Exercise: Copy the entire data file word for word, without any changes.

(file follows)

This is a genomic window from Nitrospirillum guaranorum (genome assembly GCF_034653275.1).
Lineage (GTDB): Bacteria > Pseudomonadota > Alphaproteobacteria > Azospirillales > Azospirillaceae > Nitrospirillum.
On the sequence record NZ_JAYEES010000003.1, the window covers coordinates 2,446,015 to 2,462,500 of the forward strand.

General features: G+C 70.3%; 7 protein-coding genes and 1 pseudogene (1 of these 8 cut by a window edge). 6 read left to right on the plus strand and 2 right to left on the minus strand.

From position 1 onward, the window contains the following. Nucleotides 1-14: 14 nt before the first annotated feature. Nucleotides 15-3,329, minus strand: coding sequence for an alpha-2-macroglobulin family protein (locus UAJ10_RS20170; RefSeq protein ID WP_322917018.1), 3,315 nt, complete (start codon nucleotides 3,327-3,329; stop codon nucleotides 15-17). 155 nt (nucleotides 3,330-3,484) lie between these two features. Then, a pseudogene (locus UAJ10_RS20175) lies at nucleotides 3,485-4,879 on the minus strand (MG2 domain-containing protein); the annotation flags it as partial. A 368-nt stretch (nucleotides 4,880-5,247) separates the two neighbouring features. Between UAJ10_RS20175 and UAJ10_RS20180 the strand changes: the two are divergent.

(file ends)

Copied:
This is a genomic window from Nitrospirillum guaranorum (genome assembly GCF_034653275.1).
Lineage (GTDB): Bacteria > Pseudomonadota > Alphaproteobacteria > Azospirillales > Azospirillaceae > Nitrospirillum.
On the sequence record NZ_JAYEES010000003.1, the window covers coordinates 2,446,015 to 2,462,500 of the forward strand.

General features: G+C 70.3%; 7 protein-coding genes and 1 pseudogene (1 of these 8 cut by a window edge). 6 read left to right on the plus strand and 2 right to left on the minus strand.

From position 1 onward, the window contains the following. Nucleotides 1-14: 14 nt before the first annotated feature. Nucleotides 15-3,329, minus strand: coding sequence for an alpha-2-macroglobulin family protein (locus UAJ10_RS20170; RefSeq protein ID WP_322917018.1), 3,315 nt, complete (start codon nucleotides 3,327-3,329; stop codon nucleotides 15-17). 155 nt (nucleotides 3,330-3,484) lie between these two features. Then, a pseudogene (locus UAJ10_RS20175) lies at nucleotides 3,485-4,879 on the minus strand (MG2 domain-containing protein); the annotation flags it as partial. A 368-nt stretch (nucleotides 4,880-5,247) separates the two neighbouring features. Between UAJ10_RS20175 and UAJ10_RS20180 the strand changes: the two are divergent.